Personal Health and Nutrition
Do statins make you live longer? Only if you take them daily. Statins (cholesterol-lowering drugs) are some of the most studied drugs in history. We know from many many studies that they prolong life. Statins are cheap, have few side effects, and extend life. They aren’t for everyone — there are risk factors and side effects. Dr Rob Siegel (yes relation) says: “For patients who tolerate them, statins lower LDL and lead to health benefits that exceed what we would expect from LDL lowering alone.”
What about supplements and nutraceuticals? The worldwide market for supplements (vitamins, botanicals, minerals, amino acids, enzymes, etc) is already at $240 billion and growing fast. Believe it or not, a few of them actually work. Saw Palmetto has been shown to reduce symptoms of enlarged prostate. St. John’s wort is better than placebo (but not necessarily drugs) for treating mild depression, BUT St. John’s wort interacts negatively with many prescription medications. Green tea shows maybe some benefit, but even if the tea is strong, the evidence is weak. A few other supplements may turn out to be helpful and safe.* Most of the rest do nothing but help the companies that sell the products. Echinacea hasn’t been shown to prevent or reduce cold symptoms. Unfortunately, more than half of pharmacists recommend nutraceuticals. Most supplements do nothing, some cause real harm, a few work, and a surprising number are tainted with actual prescription drugs. Should this industry be regulated? What do you think?
What about cannabinoids? Medical marijuana and cannabinoids do have some effects. However, there is much more enthusiasm for sales than for double-blind, placebo-controlled data. For epilepsy, researchers have found significant benefit, but for relief of anxiety, pain, nausea, and other symptoms, they haven’t seen any real signals yet. Steve Novella has a good summary, showing that we are just at the beginning to understand what the benefits and harms may be.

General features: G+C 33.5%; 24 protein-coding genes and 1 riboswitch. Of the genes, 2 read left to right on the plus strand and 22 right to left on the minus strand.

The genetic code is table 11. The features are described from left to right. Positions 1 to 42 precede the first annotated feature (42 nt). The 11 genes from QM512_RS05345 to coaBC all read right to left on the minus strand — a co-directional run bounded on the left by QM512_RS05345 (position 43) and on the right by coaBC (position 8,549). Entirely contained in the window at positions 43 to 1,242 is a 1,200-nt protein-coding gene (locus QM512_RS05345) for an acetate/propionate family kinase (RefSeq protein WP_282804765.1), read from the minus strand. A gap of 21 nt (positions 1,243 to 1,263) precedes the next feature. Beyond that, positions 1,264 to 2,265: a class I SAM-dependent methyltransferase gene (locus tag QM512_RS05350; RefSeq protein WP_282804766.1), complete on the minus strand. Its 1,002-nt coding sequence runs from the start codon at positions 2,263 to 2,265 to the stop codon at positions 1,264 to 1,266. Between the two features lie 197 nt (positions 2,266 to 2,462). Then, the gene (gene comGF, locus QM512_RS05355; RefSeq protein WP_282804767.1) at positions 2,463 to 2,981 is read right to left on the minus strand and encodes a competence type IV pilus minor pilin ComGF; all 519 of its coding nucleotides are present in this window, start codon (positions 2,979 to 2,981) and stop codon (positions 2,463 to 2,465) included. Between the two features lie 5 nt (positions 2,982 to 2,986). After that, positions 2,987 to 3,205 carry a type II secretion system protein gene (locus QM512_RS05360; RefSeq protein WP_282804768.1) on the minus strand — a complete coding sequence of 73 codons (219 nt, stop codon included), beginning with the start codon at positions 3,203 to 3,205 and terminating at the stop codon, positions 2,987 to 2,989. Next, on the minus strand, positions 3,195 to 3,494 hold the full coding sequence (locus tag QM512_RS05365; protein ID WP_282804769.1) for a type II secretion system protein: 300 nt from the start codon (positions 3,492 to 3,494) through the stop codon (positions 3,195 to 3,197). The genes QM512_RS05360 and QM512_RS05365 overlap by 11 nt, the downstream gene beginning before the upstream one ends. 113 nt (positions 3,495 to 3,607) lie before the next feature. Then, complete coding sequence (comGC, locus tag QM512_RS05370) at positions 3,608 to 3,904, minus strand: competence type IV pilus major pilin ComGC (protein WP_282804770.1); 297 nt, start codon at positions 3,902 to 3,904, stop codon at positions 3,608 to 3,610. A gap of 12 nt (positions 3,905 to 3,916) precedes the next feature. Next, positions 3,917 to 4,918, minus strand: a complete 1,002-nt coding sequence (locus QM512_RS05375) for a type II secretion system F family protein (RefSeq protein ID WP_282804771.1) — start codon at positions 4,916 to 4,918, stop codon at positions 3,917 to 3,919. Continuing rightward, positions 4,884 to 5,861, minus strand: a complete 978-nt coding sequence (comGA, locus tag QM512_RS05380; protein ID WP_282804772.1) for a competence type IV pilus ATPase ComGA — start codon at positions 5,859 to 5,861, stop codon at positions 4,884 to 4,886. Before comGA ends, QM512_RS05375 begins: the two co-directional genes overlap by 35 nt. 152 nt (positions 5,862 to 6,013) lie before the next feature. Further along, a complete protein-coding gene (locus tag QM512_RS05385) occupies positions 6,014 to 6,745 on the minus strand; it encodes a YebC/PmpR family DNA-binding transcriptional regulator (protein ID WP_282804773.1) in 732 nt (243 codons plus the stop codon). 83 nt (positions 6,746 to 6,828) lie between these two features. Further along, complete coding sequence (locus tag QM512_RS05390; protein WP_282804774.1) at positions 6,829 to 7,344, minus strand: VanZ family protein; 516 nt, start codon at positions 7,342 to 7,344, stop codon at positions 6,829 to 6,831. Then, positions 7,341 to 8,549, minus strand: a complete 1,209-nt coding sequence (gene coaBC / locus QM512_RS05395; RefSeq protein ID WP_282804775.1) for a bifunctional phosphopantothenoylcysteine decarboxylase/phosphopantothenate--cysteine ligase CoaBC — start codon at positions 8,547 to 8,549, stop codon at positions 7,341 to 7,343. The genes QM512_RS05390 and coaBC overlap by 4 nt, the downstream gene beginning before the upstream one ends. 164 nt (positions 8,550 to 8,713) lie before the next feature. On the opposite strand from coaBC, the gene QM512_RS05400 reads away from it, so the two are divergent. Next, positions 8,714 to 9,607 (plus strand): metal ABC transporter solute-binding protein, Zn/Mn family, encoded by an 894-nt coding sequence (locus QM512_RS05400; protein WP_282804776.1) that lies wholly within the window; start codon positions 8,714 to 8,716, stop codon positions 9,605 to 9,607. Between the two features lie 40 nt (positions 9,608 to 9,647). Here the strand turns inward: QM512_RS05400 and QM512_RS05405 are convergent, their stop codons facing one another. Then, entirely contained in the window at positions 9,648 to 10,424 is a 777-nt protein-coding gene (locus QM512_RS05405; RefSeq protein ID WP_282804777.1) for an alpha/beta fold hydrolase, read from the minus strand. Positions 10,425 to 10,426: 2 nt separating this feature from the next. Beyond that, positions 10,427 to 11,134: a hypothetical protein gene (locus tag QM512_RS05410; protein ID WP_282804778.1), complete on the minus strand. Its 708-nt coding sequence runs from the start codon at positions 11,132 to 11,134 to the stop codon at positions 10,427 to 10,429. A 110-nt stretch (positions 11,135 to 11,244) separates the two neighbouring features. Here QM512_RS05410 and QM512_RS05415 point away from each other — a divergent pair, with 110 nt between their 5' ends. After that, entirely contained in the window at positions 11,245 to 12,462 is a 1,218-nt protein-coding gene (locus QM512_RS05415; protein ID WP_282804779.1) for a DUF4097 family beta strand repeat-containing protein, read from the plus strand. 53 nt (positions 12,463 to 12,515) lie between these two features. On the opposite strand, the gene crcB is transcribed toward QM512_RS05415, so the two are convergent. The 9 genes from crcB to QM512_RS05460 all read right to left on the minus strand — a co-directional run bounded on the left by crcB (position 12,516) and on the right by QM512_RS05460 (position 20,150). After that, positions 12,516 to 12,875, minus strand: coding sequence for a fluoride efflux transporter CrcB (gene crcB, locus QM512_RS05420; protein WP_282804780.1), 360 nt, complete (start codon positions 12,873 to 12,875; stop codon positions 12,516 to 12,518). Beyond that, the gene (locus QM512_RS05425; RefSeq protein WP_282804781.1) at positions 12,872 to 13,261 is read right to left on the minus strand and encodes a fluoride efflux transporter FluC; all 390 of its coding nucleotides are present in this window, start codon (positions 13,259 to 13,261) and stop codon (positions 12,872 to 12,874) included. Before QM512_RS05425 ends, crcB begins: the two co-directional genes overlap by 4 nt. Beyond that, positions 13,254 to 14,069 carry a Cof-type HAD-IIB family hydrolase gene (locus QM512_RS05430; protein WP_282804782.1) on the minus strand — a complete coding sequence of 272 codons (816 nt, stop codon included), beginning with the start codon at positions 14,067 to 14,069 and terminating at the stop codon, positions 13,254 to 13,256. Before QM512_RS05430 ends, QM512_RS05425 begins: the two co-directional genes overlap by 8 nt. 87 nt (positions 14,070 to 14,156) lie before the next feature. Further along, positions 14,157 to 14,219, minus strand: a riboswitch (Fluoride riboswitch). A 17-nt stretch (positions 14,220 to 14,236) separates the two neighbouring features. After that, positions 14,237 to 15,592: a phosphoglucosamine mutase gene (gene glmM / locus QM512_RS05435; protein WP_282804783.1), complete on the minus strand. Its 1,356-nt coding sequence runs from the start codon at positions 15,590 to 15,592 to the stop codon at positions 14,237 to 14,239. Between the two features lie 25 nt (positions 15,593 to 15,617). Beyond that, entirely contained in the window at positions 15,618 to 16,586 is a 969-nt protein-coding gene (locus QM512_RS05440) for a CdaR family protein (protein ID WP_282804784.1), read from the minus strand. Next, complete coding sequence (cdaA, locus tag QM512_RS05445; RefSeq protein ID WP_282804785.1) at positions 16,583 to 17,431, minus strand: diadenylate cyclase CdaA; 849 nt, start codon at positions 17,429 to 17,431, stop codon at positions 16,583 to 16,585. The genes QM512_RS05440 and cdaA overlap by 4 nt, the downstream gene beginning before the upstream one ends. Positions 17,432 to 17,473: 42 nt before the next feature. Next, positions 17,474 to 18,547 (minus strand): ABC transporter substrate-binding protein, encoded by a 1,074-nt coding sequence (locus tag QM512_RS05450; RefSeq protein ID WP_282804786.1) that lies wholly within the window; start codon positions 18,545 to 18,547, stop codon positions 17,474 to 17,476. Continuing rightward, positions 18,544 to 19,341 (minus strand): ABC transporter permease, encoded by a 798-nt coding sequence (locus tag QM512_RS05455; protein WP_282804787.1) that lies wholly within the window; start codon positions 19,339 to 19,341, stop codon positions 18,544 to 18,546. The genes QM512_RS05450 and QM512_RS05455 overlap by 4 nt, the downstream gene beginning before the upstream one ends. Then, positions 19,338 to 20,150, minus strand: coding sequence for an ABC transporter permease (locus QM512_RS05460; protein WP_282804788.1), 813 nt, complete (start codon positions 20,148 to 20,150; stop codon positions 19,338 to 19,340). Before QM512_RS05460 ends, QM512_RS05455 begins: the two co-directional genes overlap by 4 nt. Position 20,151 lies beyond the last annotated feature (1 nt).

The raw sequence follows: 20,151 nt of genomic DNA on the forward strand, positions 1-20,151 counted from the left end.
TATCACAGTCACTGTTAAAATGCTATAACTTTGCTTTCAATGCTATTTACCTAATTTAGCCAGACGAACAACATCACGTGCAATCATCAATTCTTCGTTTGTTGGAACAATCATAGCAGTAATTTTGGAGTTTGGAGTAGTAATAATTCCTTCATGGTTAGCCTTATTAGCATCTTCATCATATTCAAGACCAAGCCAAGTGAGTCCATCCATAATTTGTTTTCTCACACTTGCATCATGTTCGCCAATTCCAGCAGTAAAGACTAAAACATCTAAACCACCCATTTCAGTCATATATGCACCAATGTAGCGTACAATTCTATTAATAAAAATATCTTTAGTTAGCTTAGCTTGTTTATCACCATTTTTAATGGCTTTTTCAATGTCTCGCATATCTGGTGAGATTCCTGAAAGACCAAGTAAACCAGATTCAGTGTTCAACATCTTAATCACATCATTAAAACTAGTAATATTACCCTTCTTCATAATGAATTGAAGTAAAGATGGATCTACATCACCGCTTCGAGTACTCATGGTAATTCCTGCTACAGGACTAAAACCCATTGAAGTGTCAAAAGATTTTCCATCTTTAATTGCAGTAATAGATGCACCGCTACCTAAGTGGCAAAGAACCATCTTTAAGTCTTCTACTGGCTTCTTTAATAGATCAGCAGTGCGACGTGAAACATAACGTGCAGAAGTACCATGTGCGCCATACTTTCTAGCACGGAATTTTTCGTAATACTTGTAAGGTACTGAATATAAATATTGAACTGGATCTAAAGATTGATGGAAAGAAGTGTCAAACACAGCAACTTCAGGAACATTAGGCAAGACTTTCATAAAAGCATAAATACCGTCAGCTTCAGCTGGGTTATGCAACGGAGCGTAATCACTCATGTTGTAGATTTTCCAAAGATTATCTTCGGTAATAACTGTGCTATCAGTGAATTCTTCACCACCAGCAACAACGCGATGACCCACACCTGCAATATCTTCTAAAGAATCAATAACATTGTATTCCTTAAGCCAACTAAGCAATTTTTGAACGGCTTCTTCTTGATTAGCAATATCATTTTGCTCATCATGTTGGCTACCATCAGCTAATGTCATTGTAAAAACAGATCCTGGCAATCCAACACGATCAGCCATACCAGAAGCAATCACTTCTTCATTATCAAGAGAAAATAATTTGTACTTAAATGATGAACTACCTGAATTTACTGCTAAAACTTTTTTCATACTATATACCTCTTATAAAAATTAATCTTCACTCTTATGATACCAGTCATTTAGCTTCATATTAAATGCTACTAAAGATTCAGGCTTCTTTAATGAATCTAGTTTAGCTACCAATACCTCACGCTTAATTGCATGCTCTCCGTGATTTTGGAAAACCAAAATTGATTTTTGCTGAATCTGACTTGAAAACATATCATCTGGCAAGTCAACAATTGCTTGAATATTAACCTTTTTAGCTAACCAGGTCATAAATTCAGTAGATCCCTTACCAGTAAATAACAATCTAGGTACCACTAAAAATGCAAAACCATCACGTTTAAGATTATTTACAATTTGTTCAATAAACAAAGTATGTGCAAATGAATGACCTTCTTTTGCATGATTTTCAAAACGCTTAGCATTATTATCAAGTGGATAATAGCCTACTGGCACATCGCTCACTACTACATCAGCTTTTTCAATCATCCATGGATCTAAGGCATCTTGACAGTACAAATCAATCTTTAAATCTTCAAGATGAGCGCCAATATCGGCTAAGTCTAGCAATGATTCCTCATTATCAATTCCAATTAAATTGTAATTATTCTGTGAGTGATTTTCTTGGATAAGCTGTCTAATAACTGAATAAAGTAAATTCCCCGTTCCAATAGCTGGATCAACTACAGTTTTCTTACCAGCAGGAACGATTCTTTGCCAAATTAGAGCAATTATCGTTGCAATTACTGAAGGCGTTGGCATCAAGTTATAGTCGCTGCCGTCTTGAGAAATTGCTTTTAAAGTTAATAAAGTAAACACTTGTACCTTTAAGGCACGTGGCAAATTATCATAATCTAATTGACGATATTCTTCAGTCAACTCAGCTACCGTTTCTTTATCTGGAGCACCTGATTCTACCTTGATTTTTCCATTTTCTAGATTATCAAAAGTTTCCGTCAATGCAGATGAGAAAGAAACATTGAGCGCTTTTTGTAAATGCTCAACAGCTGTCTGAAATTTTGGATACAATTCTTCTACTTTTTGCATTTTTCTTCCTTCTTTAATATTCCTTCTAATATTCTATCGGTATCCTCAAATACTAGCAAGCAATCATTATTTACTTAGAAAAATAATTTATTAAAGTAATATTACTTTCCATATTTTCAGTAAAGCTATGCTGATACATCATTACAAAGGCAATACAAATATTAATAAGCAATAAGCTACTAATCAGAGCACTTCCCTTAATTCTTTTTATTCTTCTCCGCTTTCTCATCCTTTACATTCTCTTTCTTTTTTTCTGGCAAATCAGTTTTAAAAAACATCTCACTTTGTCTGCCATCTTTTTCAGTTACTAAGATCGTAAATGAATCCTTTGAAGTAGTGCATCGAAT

Are some people gluten intolerant? The market for gluten-free foods is over $4 billion, yet there is almost no real evidence for non-celiac gluten sensitivity.* It’s likely that most people who believe they are gluten intolerant aren’t, and a few are potentially pre-celiac or somehow have mild symptoms of celiac disease. If you believe you are gluten sensitive, then either you have some degree of celiac disease or you have something else you are not treating, and that could be dangerous. I have thought about how to make a home-test kit, but I’m not sure the market exists — people are willing to spend on gluten-free food but not on a test.
What do we know about nutrition? There are thousands of people with nutrition PhDs. Almost all of them are based on very poor research, bad statistical analysis, conclusions that contradict each other, and rigorous nonsense. The common idea that your weight equals calories in minus calories out may not be as true as we once thought,* and it hasn’t proven very useful as a regime for helping people lose weight. If it did, diets would mostly work, and they mostly don’t. What is driving the obesity epidemic? Is it sugar? Carbohydrates? Fat?Portions? Lack of sleep? Fast food? Depression? Genetics? In reality, we simply don’t know. (I’d write a book called What we Don’t Know about Nutrition, but a) it would be huge, and b) no one would buy it.) Most people believe they have a nutritional mental model that fits reality, but it is based on stories not evidence.
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